Remica L. Bingham
Remica L. Bingham was kind in taking the time for a lengthy conversation by phone. The following interview is transcribed from that conversation. It was a lively dialogue about divinity as well as what goes into creating poems that will tell the story of experience without ever taking precedence over the relationships with those involved in the memory of those experiences. I enjoyed speaking with Remica and trust you'll enjoy listening to how her work comes to be fully realized on the page. Michele Lesko
ML: What We Ask of Flesh and Conversion are the poetry of “memory and history” as Natasha Trethewey wrote in her response to Conversion. In “Something Divine Let Go,” from What We Ask of Flesh “memory/mounted” is an incredible combination that brings the violent force of memory and longing center stage. The active mounting, taking over the heart of this home in mounting “the table, “ is gripping. Can you speak about memory and what that unearths?
RLB: Which of us has the privilege to not remember? Many parts of my poems come from family experience, people I’ve known, or experiences with recorded histories and current news. Lucille Clifton asked, “Did I say anything that wasn’t true?” This poem, in part, speaks to my memory of my maternal grandmother’s passing. It's my grandmother's poem, and it’s my experience in flashes of memory, which sometimes come as an onslaught. I see an object or smell a scent and the memories that rise push me to write. I’m fully invested in reclaiming shared memories. There was a crazy family story, family lore, about my grandfather’s mistress. It’s the weight women of a certain history and age have to carry and from which they and generations have begun to emerge. Mining memory is my only way to enter into poems.
ML: Poems are a record of social commentary in their own form. Some of yours speak of personal experience. How did poetry become a means of expression for your experiences?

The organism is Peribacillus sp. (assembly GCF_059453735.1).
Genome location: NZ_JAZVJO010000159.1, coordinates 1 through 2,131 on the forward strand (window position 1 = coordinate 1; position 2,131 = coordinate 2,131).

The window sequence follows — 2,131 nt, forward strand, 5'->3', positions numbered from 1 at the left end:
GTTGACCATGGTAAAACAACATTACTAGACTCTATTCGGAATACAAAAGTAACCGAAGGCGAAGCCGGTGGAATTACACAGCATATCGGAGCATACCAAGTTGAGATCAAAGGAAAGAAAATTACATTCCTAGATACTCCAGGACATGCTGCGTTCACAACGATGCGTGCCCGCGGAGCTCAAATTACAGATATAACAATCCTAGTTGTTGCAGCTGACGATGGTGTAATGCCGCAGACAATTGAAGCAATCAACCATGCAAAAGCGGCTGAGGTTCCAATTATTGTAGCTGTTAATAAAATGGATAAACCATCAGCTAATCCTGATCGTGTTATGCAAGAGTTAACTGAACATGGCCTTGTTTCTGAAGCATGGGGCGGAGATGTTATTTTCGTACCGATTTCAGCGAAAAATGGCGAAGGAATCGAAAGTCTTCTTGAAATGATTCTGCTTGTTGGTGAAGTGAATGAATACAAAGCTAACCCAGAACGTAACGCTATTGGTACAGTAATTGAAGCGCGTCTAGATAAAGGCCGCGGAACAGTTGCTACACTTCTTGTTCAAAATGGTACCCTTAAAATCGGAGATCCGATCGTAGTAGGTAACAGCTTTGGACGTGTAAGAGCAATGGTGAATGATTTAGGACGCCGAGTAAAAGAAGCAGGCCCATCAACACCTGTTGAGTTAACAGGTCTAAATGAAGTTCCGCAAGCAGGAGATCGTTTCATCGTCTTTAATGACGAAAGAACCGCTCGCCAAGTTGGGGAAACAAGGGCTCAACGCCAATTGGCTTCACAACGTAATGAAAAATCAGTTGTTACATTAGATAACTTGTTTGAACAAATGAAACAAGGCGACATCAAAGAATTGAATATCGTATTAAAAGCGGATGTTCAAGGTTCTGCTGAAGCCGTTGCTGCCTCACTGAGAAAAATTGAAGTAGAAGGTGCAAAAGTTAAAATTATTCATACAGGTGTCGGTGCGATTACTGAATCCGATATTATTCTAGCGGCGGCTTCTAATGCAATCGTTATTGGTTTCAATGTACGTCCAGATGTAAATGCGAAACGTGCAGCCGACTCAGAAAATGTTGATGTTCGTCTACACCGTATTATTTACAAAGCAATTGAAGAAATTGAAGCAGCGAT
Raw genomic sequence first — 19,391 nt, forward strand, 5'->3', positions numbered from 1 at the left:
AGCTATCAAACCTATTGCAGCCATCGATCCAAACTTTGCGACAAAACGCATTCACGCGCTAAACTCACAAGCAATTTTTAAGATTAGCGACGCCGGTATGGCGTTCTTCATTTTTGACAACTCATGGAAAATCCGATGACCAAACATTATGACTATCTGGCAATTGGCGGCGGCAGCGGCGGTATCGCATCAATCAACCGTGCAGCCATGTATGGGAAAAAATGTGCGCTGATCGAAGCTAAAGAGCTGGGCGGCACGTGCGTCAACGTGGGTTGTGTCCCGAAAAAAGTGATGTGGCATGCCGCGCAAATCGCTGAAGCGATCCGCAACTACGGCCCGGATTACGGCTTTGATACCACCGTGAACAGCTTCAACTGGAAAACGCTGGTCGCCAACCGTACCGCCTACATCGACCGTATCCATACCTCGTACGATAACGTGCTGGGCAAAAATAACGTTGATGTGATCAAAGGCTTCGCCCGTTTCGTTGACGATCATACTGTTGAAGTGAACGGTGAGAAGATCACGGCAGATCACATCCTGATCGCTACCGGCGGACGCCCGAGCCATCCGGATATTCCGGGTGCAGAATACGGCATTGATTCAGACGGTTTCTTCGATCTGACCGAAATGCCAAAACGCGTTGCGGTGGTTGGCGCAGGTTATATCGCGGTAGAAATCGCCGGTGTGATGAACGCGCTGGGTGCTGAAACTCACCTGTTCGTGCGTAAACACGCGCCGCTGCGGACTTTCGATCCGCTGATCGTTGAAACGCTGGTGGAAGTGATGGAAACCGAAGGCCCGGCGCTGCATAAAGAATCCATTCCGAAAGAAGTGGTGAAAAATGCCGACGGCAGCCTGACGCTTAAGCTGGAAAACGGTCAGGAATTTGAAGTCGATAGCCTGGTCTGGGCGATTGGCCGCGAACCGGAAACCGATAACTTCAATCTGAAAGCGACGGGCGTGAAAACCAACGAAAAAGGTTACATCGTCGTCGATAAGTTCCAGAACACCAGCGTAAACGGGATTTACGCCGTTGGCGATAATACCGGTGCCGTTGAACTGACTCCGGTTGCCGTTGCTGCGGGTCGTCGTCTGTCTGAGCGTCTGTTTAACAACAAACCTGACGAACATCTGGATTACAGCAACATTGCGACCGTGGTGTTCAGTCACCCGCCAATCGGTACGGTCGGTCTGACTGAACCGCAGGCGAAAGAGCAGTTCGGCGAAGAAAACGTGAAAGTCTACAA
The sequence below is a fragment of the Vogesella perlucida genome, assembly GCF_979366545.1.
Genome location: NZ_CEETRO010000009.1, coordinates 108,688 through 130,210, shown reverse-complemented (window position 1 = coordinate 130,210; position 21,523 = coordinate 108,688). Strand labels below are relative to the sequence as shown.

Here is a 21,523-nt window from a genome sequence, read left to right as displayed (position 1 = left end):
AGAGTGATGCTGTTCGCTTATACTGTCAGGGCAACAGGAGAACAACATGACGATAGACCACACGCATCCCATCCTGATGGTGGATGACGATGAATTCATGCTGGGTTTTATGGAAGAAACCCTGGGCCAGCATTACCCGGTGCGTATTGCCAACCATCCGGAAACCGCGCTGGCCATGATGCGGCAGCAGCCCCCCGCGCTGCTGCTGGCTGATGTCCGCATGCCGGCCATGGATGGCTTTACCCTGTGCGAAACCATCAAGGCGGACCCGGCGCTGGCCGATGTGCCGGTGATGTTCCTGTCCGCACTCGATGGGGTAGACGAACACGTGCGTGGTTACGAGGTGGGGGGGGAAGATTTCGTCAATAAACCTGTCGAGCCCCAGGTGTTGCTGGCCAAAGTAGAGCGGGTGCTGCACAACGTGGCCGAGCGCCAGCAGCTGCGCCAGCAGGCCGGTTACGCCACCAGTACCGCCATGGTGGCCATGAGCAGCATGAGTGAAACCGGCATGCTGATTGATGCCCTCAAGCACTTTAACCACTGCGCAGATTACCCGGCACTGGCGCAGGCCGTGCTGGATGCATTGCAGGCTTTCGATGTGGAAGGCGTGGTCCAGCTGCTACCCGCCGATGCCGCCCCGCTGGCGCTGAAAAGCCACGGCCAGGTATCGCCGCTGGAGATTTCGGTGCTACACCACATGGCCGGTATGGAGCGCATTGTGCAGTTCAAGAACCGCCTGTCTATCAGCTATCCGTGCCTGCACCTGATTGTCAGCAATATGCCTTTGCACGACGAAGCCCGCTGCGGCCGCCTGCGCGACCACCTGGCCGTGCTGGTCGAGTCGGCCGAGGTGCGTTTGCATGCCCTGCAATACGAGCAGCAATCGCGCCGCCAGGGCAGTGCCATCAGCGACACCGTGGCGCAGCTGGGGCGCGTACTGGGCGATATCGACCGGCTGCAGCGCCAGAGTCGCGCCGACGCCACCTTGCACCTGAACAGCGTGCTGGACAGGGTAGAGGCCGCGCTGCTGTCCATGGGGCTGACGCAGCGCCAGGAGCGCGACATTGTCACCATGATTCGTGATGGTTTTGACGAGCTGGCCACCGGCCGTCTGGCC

RLB: I remember reading a book of poems—Honey, I Love by Eloise Greenfield—in the third grade and falling in love. I had a wonderful fifth grade teacher who introduced me to Langston Hughes. My family, sometimes unwittingly, helped me pursue poetry. My mother read to me from the time I was in the womb. We didn't have much money, but I always had a library card. We studied the Bible, went to thrift stores, and I bought books. My Aunt Carolyn would let me curl up in her bay window and read for hours. My Aunt Rosie would buy books with black heroes and heroines (I grew up in Phoenix before the King Holiday when the population was only 2% black, so images of myself were hard to find) and ship them to me. That thirst for words stuck with me.
There is a responsibility to family. I try to take care, I ask the people in my life, let them have a say in how it's told, when using experiences that involved them. It's funny because I recall being at a fish fry my relatives, my aunties, and they talked about the poems -as in, "really, you gonna share our business?" The girl in the title poem, "What We Ask of Flesh," is my cousin. She was then and still remains close to me, so before I shared that experience I spoke with her and got her permission before I turned it into the poem it became.
ML: Divinity holds its own place in your poems. It's a powerful underpinning that doesn't preach. Is this a difficult balance?
RLB: Divinity also speaks to the miraculous power women had, which is coming through in the work. I don’t respond well to didactic poetry. I have the spiritual background, a belief system that sustains me and that comes through in my poems. I’m from a long line of faithful folks, but my faith never has to tell others how to feel. I like being able to question without fear, without feeling I’m being hypocritical. I toggle back and forth but never in a way that would be sacrilege. It, the divine, comes through anyway, whether you want it to or not. I learned, when I was college age, to shave poems down, really try to cut out the last five lines because you never want to tell people how to feel. I leave it open. This serves the reader and serves me best as a writer.